The relationship between COX and aromatase enzymes is currently attracting considerable interest. The aromatase cytochrome P450, encoded by the CYP19 gene, is responsible for estrogen biosynthesis and thus is extremely relevant to breast carcinogenesis, since 60% to 70% of breast cancers are hormone-dependent. Interestingly, correlations between COX and aromatase expression have been observed in human breast carcinomas [53, 54]. These correlations are thought to reflect a causal link, because PG signaling can stimulate transcription of the CYP19 gene [55–60]. PG-dependent CYP19 induction is achieved through cAMP accumulation. At least two PGE2 receptor (EP) isoforms signal by increasing adenylate cyclase activity , and CYP19 is transcribed from cAMP-responsive promoters in breast tumor-proximal stromal tissue. Thus, both paracrine (tumor cell derived) and autocrine (stromally produced) PGE2 may contribute to aromatase upregulation in breast cancers. Recent animal studies have demonstrated that mammary aromatase activity is significantly reduced in Cox-2 knockout mice, and, conversely, that aromatase expression and activity are increased by transgenic COX-2 over-expression. Together these datasets definitively establish that Cox-2 can regulate aromatase in vivo in mammary tissues [56, 62].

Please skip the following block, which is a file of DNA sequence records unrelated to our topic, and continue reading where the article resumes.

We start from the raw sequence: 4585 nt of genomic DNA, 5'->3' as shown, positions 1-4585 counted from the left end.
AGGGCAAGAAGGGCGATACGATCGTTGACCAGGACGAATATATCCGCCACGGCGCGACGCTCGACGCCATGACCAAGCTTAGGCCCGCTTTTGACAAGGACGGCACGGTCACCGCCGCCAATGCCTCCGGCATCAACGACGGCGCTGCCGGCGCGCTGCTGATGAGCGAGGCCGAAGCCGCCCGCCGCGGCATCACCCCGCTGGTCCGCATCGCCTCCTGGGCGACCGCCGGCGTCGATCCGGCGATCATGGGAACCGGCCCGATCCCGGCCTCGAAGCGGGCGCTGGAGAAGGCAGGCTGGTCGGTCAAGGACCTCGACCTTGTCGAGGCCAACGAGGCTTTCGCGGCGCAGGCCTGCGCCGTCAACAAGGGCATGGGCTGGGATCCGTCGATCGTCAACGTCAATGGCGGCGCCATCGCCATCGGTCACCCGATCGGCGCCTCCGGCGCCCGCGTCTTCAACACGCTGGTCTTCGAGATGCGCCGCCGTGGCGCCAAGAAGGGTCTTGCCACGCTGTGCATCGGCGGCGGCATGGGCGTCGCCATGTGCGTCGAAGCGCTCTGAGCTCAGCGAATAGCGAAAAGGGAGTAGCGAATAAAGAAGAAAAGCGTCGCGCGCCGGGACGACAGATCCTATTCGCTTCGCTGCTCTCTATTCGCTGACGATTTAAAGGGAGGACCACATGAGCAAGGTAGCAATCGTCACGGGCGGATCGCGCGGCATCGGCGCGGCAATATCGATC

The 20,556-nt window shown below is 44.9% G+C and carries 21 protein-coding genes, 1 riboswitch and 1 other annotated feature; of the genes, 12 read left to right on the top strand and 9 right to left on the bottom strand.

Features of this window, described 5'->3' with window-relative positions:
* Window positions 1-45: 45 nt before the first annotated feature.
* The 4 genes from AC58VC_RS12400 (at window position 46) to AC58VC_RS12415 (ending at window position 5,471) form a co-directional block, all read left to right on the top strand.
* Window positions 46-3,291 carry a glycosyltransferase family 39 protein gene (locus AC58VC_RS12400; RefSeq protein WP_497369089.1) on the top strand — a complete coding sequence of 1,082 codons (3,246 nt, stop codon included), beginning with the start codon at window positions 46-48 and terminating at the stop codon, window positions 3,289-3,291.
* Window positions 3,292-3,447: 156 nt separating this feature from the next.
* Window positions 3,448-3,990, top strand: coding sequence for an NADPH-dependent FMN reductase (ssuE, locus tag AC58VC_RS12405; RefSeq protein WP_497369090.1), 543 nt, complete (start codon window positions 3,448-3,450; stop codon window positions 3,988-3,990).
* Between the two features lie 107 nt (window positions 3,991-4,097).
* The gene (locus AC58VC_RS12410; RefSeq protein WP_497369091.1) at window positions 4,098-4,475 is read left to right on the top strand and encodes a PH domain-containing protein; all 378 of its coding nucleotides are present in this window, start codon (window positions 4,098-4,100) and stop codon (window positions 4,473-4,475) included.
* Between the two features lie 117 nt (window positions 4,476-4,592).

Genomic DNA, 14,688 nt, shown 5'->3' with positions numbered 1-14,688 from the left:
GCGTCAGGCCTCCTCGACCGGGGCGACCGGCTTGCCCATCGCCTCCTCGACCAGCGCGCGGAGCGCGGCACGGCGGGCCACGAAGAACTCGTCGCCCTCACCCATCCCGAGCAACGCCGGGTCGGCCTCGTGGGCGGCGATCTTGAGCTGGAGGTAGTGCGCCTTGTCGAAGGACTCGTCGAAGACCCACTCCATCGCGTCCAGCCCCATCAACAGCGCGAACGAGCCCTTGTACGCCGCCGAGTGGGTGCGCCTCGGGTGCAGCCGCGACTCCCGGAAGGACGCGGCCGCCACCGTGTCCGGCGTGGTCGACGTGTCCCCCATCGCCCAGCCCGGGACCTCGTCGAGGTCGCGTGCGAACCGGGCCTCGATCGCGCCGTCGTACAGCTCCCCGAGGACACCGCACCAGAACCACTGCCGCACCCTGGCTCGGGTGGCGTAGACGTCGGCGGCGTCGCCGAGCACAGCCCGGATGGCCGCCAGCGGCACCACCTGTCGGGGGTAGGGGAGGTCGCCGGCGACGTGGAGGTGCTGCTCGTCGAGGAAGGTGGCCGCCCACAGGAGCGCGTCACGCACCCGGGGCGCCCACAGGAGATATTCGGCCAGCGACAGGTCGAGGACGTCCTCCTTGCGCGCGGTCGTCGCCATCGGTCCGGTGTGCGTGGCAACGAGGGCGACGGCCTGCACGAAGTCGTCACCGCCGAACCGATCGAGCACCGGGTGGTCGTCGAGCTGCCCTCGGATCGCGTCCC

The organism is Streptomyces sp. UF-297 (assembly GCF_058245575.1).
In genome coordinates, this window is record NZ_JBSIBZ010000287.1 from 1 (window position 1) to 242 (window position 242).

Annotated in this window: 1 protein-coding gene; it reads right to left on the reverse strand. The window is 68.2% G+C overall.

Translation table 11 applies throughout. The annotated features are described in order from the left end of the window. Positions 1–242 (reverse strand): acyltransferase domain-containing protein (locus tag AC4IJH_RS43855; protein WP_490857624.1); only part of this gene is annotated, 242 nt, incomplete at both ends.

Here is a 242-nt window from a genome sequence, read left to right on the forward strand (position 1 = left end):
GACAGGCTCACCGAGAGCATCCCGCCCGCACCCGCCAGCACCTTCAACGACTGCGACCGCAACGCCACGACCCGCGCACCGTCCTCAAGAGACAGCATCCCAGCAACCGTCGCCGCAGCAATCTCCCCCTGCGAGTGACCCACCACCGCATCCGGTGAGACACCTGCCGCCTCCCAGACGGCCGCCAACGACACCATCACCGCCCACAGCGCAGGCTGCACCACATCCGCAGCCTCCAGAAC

Peripheral aromatization is largely responsible for estrogen production in postmenopausal women, and mammary adipose tissue is a particularly important local estrogen source. Therefore, regulation of mammary aromatase synthesis by COX/PG signaling is most likely to be important in the context of postmenopausal breast cancer. The ability of COX-derived PGs to increase aromatase expression and hence local estrogen levels may provide a partial explanation for reports of reduced incidence of breast cancer associated with NSAID use [5–12], because COX inhibition is predicted to decrease mammary estrogen levels and hence restrict the growth of estrogen-dependent tumors. This mechanism is expected to be operative irrespective of COX-2 expression status because COX-1 is constitutively expressed in human breast tissues [21, 25]. Importantly, the idea that both COX isoforms can impact on tumorigenesis is supported by genetic evidence obtained using Cox-1 and Cox-2 knockout mouse strains [32, 40, 63, 64]. Intriguingly, Neugut and colleagues  have identified differential sensitivity of breast cancers to NSAID-mediated protection according to hormone receptor status. Specifically, they found that aspirin use was associated with a decreased risk of hormone receptor positive breast cancer, but did not affect the incidence of hormone receptor-negative disease, in a population-based case-control study. These data support the concept that COX inhibition reduces mammary neoplasia at least in part through suppression of estrogen biosynthesis.